The big squeeze on financial services: How long can it last?

Economic Perspectives

The dynamics of the financial services industry’s role in the Cayman Islands has changed significantly and warrants a completely new approach to the government’s policy on matters such as fees and immigration. 

By any reasonable estimate, the financial services industry contributes at least 50 per cent of the Cayman Islands economy. Previous studies, data from the government’s annual budgets and even causal observations supports this conclusion. 

As a major economic sector the industry is also often subjected to large increases in fees and more often than not the industry has maintained its success even in the face of these increases. 


Financial services 

Furthermore, while most businesses complain about increases in fees it is usually the financial services industry that “comes to the rescue” when successive governments have faced challenges with balancing their budgets year on year.  

There is nothing new about this phenomenon: it has been occurring for the best part of two decades. The FCO has suggested repeatedly that the Cayman Islands is too reliant on this industry and that revenues from the financial services industry are not sustainable. That there is heavy reliance cannot be argued; clearly the country needs to work harder at diversifying the economy. 



The traditional argument regarding sustainability has been that the heavy reliance on the industry coupled with the global developments which put increasing pressure on offshore financial services, places the country’s economy and fiscal balances at risk. Up to now the most effective rebuttal of that argument has been that despite the various regulatory and international initiatives the industry has continued to hold up fairly well and its revenue contribution to the government remained very strong. 

But a closer examination of the industry’s success and the role of domestic policies puts that rebuttal in a different light.  

While the industry may have survived international developments it is less clear that it is surviving changes to the domestic policy environment over the past 12 years or so. 

When fees are increased on the industry or immigration policies attempt to intervene in firms’ recruitment strategies, these firms, whose objective is maximising returns to shareholders, must respond. It should be clear that while many firms are good corporate citizens they are not in fact in the business of community service. In fact to a large extent profitability is the very platform which enables them to continue to be good corporate citizens.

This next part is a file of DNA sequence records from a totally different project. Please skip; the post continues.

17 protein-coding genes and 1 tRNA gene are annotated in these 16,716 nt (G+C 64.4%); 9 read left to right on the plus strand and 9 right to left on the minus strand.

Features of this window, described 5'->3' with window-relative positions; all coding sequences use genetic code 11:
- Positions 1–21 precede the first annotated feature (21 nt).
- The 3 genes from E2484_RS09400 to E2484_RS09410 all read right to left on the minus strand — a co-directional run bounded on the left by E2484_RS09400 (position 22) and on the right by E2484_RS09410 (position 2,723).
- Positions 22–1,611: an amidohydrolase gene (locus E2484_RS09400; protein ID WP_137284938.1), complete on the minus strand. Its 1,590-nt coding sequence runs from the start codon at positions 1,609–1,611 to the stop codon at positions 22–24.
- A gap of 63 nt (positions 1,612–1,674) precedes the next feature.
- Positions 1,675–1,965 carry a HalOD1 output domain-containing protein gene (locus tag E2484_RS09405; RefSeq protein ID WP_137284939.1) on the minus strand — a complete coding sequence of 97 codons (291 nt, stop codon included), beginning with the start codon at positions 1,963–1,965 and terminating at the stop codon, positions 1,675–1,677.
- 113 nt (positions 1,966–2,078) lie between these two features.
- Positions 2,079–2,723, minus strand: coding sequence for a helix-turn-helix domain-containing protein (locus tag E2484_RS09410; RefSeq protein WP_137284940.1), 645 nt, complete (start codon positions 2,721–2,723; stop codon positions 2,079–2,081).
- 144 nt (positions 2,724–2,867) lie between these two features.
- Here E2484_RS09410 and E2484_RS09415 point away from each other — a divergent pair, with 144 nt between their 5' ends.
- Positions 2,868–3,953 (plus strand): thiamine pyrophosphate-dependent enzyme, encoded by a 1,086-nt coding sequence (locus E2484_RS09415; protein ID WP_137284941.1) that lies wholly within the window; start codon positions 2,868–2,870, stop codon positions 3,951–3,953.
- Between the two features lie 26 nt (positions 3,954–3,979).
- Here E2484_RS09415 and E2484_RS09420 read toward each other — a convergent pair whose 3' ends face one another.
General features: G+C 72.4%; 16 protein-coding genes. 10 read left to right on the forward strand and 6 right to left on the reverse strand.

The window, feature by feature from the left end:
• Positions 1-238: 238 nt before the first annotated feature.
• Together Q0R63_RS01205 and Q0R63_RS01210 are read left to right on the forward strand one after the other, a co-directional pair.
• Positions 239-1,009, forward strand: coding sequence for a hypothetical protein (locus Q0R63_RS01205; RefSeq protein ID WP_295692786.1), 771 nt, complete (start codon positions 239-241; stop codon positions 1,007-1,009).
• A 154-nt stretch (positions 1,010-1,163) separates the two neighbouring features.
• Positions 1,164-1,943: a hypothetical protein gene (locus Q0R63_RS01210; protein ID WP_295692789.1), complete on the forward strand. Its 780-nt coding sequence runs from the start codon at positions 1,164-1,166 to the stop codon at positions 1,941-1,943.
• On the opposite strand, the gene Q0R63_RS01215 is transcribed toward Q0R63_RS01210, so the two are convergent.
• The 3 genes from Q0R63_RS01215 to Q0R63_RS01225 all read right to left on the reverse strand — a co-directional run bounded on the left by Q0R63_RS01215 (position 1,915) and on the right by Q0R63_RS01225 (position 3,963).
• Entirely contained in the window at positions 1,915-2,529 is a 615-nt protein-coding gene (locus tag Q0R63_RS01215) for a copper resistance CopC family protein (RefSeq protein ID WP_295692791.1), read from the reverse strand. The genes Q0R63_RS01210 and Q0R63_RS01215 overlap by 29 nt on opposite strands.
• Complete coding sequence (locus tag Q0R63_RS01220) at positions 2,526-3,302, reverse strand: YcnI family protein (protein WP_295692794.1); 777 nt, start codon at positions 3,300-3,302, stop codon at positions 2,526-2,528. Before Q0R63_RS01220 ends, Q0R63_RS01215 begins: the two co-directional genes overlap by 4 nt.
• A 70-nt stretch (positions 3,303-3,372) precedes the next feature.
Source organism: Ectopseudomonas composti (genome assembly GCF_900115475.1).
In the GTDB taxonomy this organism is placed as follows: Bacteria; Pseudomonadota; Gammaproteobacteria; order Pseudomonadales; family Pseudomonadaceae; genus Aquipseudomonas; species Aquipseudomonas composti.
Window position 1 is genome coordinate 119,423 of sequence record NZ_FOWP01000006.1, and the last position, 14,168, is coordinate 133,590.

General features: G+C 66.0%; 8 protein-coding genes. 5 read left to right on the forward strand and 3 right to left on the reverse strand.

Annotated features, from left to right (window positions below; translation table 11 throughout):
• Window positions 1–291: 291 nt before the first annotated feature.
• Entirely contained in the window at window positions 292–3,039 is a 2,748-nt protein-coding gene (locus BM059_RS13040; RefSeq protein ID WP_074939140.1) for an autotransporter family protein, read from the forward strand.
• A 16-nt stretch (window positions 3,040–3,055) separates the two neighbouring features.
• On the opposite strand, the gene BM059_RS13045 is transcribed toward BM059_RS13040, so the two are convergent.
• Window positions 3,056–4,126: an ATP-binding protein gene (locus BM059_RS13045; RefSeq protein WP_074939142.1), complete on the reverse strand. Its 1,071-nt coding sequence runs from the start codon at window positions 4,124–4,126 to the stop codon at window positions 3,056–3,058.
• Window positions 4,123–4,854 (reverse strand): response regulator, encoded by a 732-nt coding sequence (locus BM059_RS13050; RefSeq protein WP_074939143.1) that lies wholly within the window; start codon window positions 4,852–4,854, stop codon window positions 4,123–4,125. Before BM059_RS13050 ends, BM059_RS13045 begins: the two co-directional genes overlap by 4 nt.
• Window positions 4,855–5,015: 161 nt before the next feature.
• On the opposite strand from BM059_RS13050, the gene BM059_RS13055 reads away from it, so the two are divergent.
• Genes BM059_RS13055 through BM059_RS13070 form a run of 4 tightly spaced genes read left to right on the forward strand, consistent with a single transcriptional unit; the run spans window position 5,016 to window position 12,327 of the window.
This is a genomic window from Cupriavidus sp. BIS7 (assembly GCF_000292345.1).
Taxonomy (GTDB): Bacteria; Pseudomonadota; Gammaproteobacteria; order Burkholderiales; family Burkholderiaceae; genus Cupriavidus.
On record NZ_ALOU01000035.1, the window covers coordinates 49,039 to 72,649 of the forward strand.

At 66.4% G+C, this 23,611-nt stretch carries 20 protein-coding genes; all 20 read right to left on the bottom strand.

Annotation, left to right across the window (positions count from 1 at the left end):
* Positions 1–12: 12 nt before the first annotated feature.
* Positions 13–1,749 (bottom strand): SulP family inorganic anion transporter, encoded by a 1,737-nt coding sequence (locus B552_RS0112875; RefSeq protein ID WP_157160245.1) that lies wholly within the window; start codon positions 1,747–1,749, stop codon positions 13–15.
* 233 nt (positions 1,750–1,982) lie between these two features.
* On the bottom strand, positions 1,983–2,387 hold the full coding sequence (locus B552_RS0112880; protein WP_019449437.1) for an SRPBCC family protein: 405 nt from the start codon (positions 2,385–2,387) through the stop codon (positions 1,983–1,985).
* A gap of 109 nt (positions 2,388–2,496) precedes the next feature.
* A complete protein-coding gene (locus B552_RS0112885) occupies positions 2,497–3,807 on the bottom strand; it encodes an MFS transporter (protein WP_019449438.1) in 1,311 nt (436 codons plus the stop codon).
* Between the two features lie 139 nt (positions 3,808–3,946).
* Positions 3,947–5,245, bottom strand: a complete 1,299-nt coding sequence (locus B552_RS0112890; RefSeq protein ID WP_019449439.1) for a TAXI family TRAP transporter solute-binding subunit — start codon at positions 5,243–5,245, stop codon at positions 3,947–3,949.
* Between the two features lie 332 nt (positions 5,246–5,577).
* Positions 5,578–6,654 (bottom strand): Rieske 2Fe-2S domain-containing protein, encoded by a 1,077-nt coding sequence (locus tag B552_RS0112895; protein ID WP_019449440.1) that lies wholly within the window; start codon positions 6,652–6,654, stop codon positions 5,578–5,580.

Traditionally, firms were not in a position to react easily to such domestic policy changes because they were in effect far less globalised than they are today.  

Now many of the major firms have a presence in at least five other jurisdictions.  

In addition an increasing number of firms have back office support teams strategically located in countries with large pools of qualified mid-level workers in a convenient time zone. 

The actual number of financial services entities in the industry has suffered a consistent average decline between 2003 and 2010 and seems to be recovering in recent years. But these often cited trend lines are an overly simplistic way to assess the industry’s role and tell us only half of the story.  



While firms may have a license some are demonstrating lower levels of local employment, while growing employment in other countries, and therefore less economic contribution, both due to their increased global presence. Looked at this way the situation is potentially a lot worse than the trend lines suggest. 

The immediate reaction to firms outsourcing may be to ‘legislate’ that they carry out certain economic activities in Cayman.  

The objective behind this way of thinking seems sensible enough; the more activities carried out on the ground the larger the economic impact of such firms.  

But restricting firms’ ability to use their global presence or to legislate local economic activity would be the wrong way to achieve this objective.  

Encouraging firms to establish themselves with a physical presence through lower fees and less intervention in their recruitment practices is the way to entice them to do more locally. Otherwise these firms may find that the benefit associated with a Cayman presence, even a minimal physical presence, is simply no longer worth it. 



Some firms have already contracted their operations locally through outsourcing and if the squeeze continues the industry will face a severe decline, which will have a devastating economic effect.  

There appears to be continuing misperception that the financial services industry needs the Cayman Islands more than the Cayman Islands needs this important economic sector (things may have started this way but significant leverage has been lost by the jurisdiction over the years).  

To date as a result of the industry’s success, the government has been able to secure substantial revenues, jobs for Caymanians and some local economic activity, albeit the latter has been quietly on the decline due to the globalisation of firms and domestic policies.  

But if the squeeze continues the alternative scenario is that the country will lose the so called golden goose entirely.  

For years this ‘golden goose’ argument has been dubbed the bogeyman, nothing more than a false threat raised only when the industry wishes to use some leverage against policymakers.  

Recent trends and the new global dynamics of how firms operate demonstrate that not only is this threat real, it has been manifesting itself for several years now. 


Paul Byles is CEO and partner of First Regents Bank & Trust. He is an experienced economist and finance professional.